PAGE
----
Biggest co-op run since '20s? Accountants, lawyers get busy
FARGO — Farmers and even corporate elevators are considering creating their own co-op entities due to the market-destabilizing effect of the so-called 199A tax reform provision, which favors cooperatives over other corporate grain marketers.
Frayne Olson, North Dakota State University agricultural economist and director of the Quentin Burdick Center for Cooperatives, says "If the current tax law is not changed — if it goes on as-is and we don't make any adjustments — there's going to be tremendous incentive to form new co-ops to take advantage of this."
Mark Giddings, president of Giddings & Associates, is one accountant helping farmers with the task. He says it will take about $5,000 in up-front investment and about $1,000 each year afterwards for maintenance.
"I've got a strategy for just about any farm family so they could have enough patrons to form their own cooperative," Giddings says. "We're working with lawyers now, drafting documents for people to form family-controlled cooperatives. I think it could be in the hundreds."
He notes it could be similar to the effect of joint venture agreements between beet co-op shareholders and farm operators.
Contrary to other voices, Giddings wonders aloud if the tax reform 199A "fix" should go unfixed.
"They should give it some time to see how it can work for the farmer, as it is, in place," Giddings says. "It gives them an opportunity to market some grain that they wouldn't market" otherwise.
By selling the grain, farmers can create some income and use tax breaks could allow them to avoid some of that income tax cost.
"Right now we have a lot of grain being held by farmers because they're looking for a better market," Giddings says. "This is one of the ways the market can reward them for moving the grain."
In a related matter, Giddings thinks private elevators like Minn-Kota Ag Products setting up their own "shell cooperatives" may be too unwieldy to be impractical.
"We're talking about private industry giving up control of their business — literally, depending on how they structure it — to a (co-op) board of directors of farmers now that are going to be directing what's going on," Giddings says. "And the profits will go to the patrons — not to the owners of the (corporate) company."
Olson says the snafu could mean a surge in the creation of grain marketing cooperatives that hasn't happened since passage of the Capper Volstead Act. The landmark act, passed Feb. 18, 1922, allowed cooperatives to form and collectively sell their products and not run afoul of antitrust laws.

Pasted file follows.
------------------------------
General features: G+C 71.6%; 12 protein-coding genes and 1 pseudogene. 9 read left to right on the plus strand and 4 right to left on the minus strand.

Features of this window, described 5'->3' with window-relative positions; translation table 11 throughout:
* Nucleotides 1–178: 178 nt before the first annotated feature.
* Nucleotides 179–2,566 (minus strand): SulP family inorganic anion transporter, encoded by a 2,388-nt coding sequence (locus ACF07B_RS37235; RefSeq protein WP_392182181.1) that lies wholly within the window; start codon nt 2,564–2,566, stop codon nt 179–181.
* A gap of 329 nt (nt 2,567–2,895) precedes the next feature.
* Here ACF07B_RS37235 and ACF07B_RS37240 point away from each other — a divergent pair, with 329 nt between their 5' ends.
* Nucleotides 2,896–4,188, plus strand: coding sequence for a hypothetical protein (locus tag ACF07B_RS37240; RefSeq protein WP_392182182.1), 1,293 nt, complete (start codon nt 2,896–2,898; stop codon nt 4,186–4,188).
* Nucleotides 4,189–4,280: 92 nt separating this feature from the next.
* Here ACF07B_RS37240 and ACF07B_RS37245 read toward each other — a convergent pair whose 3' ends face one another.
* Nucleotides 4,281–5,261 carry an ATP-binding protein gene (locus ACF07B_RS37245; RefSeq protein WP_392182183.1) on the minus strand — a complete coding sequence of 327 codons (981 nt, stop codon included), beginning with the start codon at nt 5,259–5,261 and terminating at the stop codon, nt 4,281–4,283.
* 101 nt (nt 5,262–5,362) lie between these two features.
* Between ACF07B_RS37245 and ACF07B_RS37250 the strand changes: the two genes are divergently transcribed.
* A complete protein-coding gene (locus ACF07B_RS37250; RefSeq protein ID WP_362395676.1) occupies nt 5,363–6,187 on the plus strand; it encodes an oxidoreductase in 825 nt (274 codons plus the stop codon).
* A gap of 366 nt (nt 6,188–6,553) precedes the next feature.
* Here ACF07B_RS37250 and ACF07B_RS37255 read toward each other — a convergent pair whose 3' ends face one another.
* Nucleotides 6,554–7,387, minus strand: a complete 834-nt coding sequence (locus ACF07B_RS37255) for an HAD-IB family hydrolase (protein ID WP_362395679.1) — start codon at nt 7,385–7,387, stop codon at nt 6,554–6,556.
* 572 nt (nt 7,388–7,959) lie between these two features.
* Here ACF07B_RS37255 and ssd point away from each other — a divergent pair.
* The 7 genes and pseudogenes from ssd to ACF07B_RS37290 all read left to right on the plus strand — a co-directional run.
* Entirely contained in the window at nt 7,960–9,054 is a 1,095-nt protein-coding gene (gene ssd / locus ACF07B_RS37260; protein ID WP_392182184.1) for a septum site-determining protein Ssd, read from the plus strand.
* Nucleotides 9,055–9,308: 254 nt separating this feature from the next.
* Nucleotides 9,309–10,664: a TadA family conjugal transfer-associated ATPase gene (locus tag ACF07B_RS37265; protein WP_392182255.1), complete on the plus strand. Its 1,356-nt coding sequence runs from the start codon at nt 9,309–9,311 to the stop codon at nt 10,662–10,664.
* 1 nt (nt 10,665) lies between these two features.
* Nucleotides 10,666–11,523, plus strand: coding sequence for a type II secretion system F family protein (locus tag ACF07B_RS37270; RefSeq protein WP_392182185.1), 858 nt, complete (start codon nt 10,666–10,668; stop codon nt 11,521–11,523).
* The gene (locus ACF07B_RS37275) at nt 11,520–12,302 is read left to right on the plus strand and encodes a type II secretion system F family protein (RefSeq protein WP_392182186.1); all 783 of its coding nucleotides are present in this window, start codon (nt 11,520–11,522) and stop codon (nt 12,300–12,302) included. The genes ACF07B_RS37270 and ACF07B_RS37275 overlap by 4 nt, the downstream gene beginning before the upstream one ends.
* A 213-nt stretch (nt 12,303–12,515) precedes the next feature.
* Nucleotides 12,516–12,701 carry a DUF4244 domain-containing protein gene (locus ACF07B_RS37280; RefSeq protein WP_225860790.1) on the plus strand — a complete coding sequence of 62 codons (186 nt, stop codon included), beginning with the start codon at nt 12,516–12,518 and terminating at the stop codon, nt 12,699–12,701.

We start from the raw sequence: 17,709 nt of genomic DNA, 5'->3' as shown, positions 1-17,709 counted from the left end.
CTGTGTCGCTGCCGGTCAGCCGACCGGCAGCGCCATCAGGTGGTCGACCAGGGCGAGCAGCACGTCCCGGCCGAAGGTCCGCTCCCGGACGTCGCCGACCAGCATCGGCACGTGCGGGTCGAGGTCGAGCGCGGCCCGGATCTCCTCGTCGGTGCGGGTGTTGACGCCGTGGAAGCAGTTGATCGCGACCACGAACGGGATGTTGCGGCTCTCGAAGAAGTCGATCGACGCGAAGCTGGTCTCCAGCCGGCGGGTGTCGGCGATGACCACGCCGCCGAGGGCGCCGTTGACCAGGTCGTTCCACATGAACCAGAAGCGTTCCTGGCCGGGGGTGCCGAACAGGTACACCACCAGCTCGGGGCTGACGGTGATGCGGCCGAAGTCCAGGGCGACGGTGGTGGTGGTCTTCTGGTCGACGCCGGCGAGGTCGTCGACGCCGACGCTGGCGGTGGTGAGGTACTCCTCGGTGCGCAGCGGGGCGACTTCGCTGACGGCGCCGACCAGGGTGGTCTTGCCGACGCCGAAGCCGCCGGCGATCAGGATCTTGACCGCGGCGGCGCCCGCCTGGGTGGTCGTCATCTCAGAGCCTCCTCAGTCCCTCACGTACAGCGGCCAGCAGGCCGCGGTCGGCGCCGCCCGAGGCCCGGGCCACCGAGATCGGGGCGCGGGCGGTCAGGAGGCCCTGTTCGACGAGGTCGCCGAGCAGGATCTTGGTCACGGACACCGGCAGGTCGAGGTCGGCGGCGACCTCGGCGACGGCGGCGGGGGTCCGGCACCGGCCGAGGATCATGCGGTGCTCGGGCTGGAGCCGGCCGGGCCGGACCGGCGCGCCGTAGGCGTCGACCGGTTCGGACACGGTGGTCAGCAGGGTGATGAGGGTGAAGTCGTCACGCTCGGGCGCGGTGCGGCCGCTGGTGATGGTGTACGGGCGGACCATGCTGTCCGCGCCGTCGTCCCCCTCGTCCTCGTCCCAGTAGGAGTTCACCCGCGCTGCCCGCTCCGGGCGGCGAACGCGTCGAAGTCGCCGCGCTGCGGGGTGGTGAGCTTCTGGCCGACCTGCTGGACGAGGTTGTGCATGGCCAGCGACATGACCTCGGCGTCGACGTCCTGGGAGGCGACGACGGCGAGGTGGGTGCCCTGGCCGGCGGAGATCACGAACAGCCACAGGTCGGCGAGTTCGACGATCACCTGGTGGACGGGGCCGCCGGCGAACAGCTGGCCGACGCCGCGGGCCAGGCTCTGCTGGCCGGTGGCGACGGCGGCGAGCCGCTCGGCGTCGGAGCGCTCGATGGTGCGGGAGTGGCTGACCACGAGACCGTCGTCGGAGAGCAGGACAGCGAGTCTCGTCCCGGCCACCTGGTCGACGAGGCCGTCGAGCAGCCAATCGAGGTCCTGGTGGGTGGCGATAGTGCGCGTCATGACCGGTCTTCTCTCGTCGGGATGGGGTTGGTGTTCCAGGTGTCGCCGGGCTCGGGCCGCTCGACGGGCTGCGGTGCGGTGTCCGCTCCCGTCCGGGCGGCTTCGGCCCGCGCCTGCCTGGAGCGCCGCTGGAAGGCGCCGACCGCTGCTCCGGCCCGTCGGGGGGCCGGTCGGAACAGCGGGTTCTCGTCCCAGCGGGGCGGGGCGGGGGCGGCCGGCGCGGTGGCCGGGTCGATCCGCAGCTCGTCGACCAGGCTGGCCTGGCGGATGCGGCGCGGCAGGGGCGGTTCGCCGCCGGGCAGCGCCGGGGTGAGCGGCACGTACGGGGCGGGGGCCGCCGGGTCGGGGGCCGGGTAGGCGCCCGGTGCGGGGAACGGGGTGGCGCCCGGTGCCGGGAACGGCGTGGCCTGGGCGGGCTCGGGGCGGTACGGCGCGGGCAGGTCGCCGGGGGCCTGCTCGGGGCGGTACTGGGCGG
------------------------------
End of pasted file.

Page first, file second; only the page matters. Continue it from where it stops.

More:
"Since then we haven't seen anything like this," Olson says.
Olson thinks grain elevators looking at setting up a separate purchasing co-op entities is a "Plan B," Olson says. He says if the legislative fix doesn't work, it's also possible that the Internal Revenue Service might also make some changes administratively.
One curiosity is that the law specifies the advantages for a "qualified" cooperative, but doesn't say what that is. If the IRS must get involved in defining a co-op, regulatory definitions could become "less advantageous for both the co-ops as well as the farmers," Olson says.
One question is how a limited liability company whose members are grain marketing cooperatives (such as Alton Grain LLC, of Hillsboro, N.D.) will be treated. Alton is owned by several cooperatives. Olson says it isn't clear whether that would be a co-op. He thinks that corporate elevators trying to set up co-ops are likeliest to succeed by getting together with like-minded private companies. Corporations likely can't make a co-op of its various grain handling sites.
Giddings says Minnesota has statutes that allow "some partnerships to be a cooperative," if set up for the purpose.
North Dakota law requires that a cooperative start out with at least five "organizing members," but they can immediately slim down to as few as two. Giddings has formed farmer marketing cooperatives since the 1980s. Some shifted to corporate forms, but some of those could shift back to cooperatives because of the tax reform rules, Giddings says.
On a patronage basis, members must also be agricultural "producers" but crop-share landlords may qualify as a producer for purposes of being a co-op member.
Giddings says family members who farm in various "entities" for farm program benefits can, in turn, put those entities together to form a marketing co-op. The operating entity can sell grain to the new marketing co-op, which can sell to a private grain company and still get a pass-through benefit for taxes.